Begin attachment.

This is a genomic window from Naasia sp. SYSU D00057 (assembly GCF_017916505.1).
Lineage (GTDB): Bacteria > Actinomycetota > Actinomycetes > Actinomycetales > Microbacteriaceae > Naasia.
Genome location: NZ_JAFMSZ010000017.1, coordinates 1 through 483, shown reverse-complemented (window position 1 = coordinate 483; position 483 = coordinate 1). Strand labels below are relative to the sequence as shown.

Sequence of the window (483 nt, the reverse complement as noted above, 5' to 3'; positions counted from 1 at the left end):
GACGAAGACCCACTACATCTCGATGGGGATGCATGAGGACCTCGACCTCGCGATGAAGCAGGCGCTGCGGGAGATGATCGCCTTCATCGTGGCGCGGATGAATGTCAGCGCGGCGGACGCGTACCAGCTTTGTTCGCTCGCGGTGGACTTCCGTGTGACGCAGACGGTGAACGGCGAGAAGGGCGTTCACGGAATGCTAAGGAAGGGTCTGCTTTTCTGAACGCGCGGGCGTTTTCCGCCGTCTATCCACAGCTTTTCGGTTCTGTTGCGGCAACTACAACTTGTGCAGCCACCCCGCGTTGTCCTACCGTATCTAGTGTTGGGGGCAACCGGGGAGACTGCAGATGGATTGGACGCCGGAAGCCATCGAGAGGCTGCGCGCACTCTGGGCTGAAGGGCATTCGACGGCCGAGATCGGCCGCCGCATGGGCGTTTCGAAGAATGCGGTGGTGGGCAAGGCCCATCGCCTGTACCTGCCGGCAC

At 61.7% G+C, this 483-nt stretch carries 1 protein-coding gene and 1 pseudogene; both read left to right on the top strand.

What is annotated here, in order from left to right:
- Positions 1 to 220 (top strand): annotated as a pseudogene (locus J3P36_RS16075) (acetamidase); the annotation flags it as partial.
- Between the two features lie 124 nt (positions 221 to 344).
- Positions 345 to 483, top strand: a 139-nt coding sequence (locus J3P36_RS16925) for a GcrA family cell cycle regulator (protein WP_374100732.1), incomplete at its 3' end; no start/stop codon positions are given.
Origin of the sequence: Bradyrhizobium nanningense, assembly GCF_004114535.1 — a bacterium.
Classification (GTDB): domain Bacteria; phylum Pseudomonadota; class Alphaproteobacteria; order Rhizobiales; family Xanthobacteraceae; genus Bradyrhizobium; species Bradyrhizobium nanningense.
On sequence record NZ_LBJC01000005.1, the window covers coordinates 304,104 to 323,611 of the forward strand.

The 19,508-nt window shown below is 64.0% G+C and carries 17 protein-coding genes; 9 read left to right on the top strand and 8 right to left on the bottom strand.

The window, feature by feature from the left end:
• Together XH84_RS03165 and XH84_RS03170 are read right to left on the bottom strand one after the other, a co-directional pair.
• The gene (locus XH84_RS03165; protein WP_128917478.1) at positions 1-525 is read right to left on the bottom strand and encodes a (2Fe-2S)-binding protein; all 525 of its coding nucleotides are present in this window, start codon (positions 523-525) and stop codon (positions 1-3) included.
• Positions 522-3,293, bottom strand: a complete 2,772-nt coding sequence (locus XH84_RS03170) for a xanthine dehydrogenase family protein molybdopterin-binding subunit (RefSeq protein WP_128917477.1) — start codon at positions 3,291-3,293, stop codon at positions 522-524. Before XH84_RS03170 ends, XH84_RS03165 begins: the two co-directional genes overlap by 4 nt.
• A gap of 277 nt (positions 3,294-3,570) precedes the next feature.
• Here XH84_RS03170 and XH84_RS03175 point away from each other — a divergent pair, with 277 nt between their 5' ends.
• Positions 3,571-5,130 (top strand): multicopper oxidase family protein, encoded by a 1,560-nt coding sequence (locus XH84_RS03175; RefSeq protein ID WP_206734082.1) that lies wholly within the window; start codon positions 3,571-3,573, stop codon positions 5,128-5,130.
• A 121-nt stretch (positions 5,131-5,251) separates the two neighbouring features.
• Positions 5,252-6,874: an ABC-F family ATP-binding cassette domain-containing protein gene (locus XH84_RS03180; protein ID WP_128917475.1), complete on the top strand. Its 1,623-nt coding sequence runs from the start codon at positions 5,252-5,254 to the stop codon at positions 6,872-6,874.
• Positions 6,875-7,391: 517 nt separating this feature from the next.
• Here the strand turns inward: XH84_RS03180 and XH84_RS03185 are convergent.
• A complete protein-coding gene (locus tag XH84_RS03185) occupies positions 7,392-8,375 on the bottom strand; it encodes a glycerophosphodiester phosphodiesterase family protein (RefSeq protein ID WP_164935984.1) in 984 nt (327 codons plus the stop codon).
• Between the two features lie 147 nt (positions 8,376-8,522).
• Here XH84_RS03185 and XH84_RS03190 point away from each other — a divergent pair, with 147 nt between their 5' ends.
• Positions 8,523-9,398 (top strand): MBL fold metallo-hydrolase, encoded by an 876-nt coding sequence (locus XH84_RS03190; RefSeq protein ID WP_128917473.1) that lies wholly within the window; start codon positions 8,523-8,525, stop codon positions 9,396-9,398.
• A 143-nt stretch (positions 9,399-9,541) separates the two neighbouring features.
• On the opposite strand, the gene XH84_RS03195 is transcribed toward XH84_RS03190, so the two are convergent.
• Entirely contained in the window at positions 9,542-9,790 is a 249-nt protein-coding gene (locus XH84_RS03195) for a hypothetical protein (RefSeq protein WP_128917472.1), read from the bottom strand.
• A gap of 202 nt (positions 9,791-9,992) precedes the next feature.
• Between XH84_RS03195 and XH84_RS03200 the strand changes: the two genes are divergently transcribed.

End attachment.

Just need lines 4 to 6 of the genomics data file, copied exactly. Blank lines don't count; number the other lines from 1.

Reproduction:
Sequence of the window (483 nt, the reverse complement as noted above, 5' to 3'; positions counted from 1 at the left end):
GACGAAGACCCACTACATCTCGATGGGGATGCATGAGGACCTCGACCTCGCGATGAAGCAGGCGCTGCGGGAGATGATCGCCTTCATCGTGGCGCGGATGAATGTCAGCGCGGCGGACGCGTACCAGCTTTGTTCGCTCGCGGTGGACTTCCGTGTGACGCAGACGGTGAACGGCGAGAAGGGCGTTCACGGAATGCTAAGGAAGGGTCTGCTTTTCTGAACGCGCGGGCGTTTTCCGCCGTCTATCCACAGCTTTTCGGTTCTGTTGCGGCAACTACAACTTGTGCAGCCACCCCGCGTTGTCCTACCGTATCTAGTGTTGGGGGCAACCGGGGAGACTGCAGATGGATTGGACGCCGGAAGCCATCGAGAGGCTGCGCGCACTCTGGGCTGAAGGGCATTCGACGGCCGAGATCGGCCGCCGCATGGGCGTTTCGAAGAATGCGGTGGTGGGCAAGGCCCATCGCCTGTACCTGCCGGCAC

At 61.7% G+C, this 483-nt stretch carries 1 protein-coding gene and 1 pseudogene; both read left to right on the top strand.